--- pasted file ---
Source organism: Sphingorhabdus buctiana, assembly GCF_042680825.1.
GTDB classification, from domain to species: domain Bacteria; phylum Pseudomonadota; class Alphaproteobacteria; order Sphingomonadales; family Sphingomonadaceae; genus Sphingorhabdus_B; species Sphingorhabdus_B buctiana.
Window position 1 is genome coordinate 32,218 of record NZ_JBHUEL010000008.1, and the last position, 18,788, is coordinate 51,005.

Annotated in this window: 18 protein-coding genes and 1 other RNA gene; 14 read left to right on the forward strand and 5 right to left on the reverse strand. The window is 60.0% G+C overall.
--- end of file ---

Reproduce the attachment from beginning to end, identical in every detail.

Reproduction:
Source organism: Sphingorhabdus buctiana, assembly GCF_042680825.1.
GTDB classification, from domain to species: domain Bacteria; phylum Pseudomonadota; class Alphaproteobacteria; order Sphingomonadales; family Sphingomonadaceae; genus Sphingorhabdus_B; species Sphingorhabdus_B buctiana.
Window position 1 is genome coordinate 32,218 of record NZ_JBHUEL010000008.1, and the last position, 18,788, is coordinate 51,005.

Annotated in this window: 18 protein-coding genes and 1 other RNA gene; 14 read left to right on the forward strand and 5 right to left on the reverse strand. The window is 60.0% G+C overall.